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Parental Leave Policies: Progressive US Companies Pave the Way

Written by Sarah R. Marmor

As today’s New York Times reflects, some of the US’s most innovative companies are expanding parental leave policies in moves that are light years ahead of the law. These changes are being led by technology companies, where the “product” in many ways is the people who create the code or processes or sales of ever-better solutions for business and personal needs. Retention of great workers is a driving force behind these new, generous policies — as much as a year of parental leave at Netflix; 16 weeks at Accenture; 12-20 weeks at Microsoft. These companies seem to be adopting the approach taken in Scandinavian countries, offering not only generous leave, but also largely gender-neutral leave as those countries do, with interesting if somewhat mixed results for gender equality.

The question the Times asks is, will the best US workers really take advantage of these lengthy leaves, or will the same drive that leads employees to be high-achievers chill the urge to take all the time allotted? This concern has long been noted for women lawyers at big firms, who find that taking extended maternity leave or reduced schedules may delay or derail their chances of making partner.   Professional services businesses are relationship businesses where out of sight can mean out of mind, and so long as there is someone eager to take up the slack, you could be at risk. One also wonders whether the values embodied in these changes will fit the go-go ethos here in the US.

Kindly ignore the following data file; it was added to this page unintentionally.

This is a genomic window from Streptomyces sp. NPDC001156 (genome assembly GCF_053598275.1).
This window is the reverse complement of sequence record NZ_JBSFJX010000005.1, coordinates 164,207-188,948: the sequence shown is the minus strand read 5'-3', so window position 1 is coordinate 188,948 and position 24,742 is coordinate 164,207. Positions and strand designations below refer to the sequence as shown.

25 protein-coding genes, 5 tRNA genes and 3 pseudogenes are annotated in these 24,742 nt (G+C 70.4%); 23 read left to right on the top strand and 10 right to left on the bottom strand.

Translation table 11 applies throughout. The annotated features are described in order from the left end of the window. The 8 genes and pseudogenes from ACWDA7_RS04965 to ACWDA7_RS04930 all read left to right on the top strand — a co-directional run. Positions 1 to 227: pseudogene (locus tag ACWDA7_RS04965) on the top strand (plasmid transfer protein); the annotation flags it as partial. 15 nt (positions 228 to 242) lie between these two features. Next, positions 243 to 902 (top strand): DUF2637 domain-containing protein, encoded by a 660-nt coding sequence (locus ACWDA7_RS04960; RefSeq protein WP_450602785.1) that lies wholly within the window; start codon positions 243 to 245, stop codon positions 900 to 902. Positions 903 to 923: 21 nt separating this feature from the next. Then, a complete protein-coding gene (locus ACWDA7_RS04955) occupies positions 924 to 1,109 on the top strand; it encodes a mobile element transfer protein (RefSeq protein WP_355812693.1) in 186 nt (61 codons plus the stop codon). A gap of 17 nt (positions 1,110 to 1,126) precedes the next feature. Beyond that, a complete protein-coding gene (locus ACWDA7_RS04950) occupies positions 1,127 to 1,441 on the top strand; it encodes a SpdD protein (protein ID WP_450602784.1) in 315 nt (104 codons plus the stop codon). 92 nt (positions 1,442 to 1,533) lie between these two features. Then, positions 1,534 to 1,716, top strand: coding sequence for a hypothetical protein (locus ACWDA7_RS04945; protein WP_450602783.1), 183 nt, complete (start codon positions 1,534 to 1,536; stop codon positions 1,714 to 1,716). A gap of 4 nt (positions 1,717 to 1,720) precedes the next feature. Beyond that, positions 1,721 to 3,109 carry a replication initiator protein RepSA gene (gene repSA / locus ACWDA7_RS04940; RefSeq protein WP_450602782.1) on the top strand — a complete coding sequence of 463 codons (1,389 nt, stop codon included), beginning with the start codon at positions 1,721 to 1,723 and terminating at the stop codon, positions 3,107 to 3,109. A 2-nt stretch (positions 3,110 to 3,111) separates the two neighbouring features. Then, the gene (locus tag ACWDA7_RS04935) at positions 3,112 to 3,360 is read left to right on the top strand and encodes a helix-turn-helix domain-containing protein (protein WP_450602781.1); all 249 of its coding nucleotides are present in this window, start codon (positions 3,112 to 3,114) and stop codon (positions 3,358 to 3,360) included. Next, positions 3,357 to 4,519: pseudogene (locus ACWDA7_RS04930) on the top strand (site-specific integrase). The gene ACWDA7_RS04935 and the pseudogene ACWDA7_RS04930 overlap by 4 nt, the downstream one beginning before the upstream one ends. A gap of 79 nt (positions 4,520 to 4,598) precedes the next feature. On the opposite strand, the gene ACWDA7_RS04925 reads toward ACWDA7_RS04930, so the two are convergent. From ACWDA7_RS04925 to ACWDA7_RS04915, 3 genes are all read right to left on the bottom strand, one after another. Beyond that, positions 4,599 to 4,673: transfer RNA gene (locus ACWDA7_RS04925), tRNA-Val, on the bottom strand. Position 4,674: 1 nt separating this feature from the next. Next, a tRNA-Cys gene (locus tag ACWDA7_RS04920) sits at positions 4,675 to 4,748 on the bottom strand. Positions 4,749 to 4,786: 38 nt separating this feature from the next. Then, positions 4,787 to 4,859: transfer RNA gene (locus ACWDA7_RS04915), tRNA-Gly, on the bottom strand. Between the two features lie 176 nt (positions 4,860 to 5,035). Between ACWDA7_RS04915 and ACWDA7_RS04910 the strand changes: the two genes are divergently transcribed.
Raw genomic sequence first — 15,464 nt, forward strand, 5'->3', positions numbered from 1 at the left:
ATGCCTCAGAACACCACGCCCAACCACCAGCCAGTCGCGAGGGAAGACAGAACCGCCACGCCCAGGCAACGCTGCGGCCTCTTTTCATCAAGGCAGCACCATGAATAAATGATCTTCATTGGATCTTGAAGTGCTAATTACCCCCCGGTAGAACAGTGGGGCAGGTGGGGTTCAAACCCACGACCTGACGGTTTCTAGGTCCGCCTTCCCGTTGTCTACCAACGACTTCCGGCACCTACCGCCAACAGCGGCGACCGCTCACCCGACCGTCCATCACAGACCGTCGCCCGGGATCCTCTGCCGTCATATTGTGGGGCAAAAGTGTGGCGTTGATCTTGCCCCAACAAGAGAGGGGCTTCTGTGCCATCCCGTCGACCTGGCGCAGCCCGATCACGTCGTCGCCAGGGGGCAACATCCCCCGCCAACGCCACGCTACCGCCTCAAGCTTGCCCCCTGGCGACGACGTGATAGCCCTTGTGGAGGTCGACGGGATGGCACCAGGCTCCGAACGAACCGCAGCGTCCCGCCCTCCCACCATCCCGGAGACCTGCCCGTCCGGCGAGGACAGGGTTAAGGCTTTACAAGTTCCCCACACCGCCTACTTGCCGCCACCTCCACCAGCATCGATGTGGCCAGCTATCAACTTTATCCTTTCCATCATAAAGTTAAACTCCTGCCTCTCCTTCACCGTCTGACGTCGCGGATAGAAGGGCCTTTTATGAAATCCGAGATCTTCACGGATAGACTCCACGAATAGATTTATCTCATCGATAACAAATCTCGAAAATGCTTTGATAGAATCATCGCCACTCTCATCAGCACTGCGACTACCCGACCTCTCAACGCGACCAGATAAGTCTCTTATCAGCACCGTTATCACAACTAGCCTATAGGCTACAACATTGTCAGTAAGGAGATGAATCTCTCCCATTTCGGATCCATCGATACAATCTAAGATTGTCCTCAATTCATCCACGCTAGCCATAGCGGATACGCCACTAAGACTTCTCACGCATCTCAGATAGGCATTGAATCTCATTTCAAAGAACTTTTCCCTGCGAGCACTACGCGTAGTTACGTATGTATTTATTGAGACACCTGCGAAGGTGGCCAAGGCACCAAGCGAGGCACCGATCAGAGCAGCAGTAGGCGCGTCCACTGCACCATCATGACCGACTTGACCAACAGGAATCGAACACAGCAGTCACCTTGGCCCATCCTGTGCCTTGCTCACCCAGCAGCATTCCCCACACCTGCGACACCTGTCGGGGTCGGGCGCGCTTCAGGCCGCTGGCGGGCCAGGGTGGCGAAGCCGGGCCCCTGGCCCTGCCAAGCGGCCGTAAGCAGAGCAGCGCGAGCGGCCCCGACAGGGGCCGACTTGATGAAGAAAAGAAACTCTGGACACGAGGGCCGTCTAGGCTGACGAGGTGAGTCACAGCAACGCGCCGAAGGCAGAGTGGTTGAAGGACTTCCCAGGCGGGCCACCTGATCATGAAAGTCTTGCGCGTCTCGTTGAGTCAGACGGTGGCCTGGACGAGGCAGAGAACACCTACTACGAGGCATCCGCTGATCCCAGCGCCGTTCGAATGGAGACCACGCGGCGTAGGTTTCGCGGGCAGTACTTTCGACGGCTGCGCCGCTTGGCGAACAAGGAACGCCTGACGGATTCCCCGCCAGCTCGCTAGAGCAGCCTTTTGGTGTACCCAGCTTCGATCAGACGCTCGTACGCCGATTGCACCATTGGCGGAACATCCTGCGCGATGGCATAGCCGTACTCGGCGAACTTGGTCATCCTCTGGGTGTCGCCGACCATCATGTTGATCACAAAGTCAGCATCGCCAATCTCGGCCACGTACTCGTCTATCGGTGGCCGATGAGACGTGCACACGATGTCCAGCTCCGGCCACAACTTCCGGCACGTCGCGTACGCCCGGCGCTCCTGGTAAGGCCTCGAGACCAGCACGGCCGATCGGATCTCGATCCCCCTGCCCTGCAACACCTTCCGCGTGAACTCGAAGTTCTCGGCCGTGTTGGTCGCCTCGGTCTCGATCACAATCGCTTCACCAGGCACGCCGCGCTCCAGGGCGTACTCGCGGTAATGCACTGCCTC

The counterpoint to this — and we have seen this in consulting with our own clients — is that so long as the actual values of the company match its policies, the disconnect should not be so great. Before a company institutes a leave policy, it needs to determine what it cares about most. Is retention important? Then making it easy for parents to come back to work (and maybe not travel for a while) after the birth or adoption of a child is probably a really good idea. Do you believe that a little extra autonomy in handling the ups and downs of life will lead to more committed and happy employees? Then doing away with the distinction between vacation, personal and sick leave and just offering one package of Paid Time Off, or PTO, is something you can do — with the added benefit of not needing to know why your employee is out of the office.

We will continue to watch with interest the innovations being wrought by these progressive companies. 

Sarah R. Marmor concentrates her practice on employment law, complex business litigation, and life sciences/product liability. Sarah has tried complex cases throughout the United States, in state courts in Illinois, Colorado, Oklahoma, Louisiana and Texas and in federal courts in Illinois, Michigan, California and New York.